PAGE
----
What are the implications for policy and practice of the integration of ICTs (Information and Communication Technologies) in local governance systems in Africa? What are the key drivers for the effective integration of ICTs? Using case studies from Senegal, Ghana, Uganda and South Africa this International Development Research Centre (IDRC) book analyses these issues. It finds that there is potential for growth by integrating ICTs in local governance, although building capacity is a key aspect of that potential.
The broad assumptions that decentralisation policies can influence good local governance and that the use of ICTs can greatly increase this influence have yet to be proven. Little empirical evidence exists, especially in Africa, of the effects of ICTs on local governance. There is no common assessment framework from which lessons can be drawn. This research aims to provide a more rigorous, evidential and outcomes-based analysis of the factors that can enable ICTs to enhance governance and reinforce democracy.
Lessons learned from case studies using ICTs for local governance in Africa show the following considerations:
- There is no single way of introducing ICTs in government. The process is dynamic and includes several stages: raising awareness; encouraging use of ICTs; and providing products and content that meets local demands.
- Participation is a crucial issue. Understanding the decision making mechanisms of community actors and attitudes towards change are important in identifying factors that underlie the adoption of ICTs by poor rural communities.
- The participation of women should be promoted through positive discrimination, specific projects and the use of tools and applications adapted to their needs and roles.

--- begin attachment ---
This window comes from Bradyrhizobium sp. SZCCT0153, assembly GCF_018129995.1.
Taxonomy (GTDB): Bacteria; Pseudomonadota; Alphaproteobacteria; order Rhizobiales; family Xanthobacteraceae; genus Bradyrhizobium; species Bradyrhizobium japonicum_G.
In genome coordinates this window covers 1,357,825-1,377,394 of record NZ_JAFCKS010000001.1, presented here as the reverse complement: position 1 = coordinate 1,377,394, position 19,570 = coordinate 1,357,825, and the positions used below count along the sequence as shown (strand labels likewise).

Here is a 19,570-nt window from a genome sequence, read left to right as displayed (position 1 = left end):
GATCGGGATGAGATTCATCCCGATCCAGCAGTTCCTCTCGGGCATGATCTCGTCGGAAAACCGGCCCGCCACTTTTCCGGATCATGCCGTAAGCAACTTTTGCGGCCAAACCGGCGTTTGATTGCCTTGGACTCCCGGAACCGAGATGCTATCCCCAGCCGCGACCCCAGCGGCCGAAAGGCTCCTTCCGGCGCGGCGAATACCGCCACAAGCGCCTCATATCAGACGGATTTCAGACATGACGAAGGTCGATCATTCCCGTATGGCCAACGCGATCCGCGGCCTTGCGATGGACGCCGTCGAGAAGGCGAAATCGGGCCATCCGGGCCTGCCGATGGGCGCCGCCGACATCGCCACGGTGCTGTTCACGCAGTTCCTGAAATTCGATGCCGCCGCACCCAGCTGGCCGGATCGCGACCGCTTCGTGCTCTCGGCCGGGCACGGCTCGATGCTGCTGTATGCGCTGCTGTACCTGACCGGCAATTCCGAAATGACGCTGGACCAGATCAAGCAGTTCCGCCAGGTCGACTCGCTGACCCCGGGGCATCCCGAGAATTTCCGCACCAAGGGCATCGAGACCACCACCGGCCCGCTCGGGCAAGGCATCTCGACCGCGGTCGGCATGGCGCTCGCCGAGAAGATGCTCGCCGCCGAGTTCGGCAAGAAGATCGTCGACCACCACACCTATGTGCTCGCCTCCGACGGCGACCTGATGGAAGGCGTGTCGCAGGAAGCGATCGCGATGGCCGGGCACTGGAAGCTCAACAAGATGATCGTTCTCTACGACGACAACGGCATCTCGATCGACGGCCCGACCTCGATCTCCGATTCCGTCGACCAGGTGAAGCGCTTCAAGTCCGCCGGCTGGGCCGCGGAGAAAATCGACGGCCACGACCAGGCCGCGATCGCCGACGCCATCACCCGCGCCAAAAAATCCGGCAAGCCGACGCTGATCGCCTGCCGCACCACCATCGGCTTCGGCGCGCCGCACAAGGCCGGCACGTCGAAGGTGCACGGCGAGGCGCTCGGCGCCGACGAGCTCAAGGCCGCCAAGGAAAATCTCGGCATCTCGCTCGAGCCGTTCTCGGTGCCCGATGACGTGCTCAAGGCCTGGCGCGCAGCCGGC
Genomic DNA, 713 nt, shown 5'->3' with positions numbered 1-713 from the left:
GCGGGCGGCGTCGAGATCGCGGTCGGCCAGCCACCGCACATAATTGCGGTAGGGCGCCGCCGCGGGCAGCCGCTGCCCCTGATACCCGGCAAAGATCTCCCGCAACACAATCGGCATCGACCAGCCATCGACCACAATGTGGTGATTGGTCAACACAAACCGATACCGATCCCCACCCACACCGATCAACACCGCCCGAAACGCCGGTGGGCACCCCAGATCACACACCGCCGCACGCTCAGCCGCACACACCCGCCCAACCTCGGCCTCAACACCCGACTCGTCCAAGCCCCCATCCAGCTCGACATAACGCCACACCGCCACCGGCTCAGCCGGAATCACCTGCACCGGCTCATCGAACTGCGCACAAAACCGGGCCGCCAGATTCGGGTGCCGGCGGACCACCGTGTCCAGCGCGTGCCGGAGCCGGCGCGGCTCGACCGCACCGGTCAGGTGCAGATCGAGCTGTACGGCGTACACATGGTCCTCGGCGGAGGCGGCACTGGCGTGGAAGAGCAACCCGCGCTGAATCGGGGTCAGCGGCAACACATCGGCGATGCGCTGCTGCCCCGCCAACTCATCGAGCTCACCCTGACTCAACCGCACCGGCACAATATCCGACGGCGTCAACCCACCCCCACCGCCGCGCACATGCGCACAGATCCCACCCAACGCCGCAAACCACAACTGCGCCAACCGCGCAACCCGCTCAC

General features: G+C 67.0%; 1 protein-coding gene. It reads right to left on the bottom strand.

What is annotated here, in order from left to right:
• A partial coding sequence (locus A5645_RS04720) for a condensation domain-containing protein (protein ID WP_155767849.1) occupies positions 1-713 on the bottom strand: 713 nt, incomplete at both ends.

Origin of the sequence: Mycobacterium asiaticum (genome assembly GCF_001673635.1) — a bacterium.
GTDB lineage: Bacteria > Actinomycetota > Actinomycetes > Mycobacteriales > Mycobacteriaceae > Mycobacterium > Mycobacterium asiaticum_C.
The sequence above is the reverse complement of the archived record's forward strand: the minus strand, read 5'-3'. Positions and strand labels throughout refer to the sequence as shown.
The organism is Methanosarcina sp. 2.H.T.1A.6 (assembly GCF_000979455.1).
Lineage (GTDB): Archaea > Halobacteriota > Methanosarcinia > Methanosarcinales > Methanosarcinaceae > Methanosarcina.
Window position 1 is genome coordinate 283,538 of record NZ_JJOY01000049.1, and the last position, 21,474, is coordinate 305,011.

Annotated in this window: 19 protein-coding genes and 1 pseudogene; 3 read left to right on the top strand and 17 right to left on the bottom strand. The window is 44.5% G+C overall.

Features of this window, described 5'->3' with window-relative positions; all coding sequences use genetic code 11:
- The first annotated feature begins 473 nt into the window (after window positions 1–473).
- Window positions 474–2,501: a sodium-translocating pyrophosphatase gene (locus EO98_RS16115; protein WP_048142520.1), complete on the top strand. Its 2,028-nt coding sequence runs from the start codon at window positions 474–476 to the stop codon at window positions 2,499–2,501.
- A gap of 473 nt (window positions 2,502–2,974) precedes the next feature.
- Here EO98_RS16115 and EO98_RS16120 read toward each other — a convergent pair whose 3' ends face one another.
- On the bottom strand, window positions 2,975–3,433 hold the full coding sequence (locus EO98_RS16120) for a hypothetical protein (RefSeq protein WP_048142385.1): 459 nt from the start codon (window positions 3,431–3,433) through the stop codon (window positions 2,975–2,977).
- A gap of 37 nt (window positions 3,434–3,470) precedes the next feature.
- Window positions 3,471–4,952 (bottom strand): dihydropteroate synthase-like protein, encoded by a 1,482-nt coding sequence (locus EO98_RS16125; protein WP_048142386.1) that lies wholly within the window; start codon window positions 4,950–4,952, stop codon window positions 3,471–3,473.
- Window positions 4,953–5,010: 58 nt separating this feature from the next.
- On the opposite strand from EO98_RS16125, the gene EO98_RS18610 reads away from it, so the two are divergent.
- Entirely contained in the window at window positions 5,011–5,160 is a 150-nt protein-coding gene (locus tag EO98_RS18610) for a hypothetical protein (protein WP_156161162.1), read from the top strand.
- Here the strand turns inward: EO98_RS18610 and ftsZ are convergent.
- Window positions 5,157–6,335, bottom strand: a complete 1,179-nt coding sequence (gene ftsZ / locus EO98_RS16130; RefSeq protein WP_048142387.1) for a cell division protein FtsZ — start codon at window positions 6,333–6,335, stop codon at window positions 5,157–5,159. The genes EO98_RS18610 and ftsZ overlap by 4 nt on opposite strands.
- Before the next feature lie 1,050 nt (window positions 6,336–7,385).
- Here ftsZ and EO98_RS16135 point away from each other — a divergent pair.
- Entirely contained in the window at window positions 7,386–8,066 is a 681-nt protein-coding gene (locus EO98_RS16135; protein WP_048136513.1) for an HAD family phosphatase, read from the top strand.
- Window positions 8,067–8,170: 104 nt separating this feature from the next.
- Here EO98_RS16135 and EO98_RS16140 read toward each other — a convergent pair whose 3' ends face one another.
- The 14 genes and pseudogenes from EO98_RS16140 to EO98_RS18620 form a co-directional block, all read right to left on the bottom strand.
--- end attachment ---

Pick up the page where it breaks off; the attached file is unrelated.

- Adaptable and affordable alternative technologies (satellites, wireless and mobile technology) are needed to ensure universal access to ICTs.
- ICTs can contribute to improving the living conditions of the population. It is necessary to assess both real change and the effects of ICT use on income levels.
- The national and institutional context is important to ICT project implementation and provides a relevant framework for studying ICTs and development.
There are still several unresolved issues in discussing the role of ICTs for local governance. These include: empowerment at the local level; the needs and priorities of citizens; the roles and responsibilities of the different stakeholders for sustainability; and the nature and level of people participation:
- ICTs pose a challenge in terms of control and freedom. They are capable of both reinforcing participation and democracy and enabling ubiquitous control that enhances the power of few people.
- The development of local content is pivotal to ensuring equitable access to ICTs. Linguistic diversity and widespread illiteracy are particular challenges. The use of local languages, the exchange of local cultures and the development of local programmes have to be supported by governments, businesses and civil society.
- Africa must develop business models for transforming local content to viable e-business and e-commerce solutions in order to make content development viable.
- The availability of the appropriate skills base is an important determinant of the growth of ICTs supply and activities. Sector reforms are needed regarding training and the existence of quality, sustainable facilities to ensure requisite human resource development.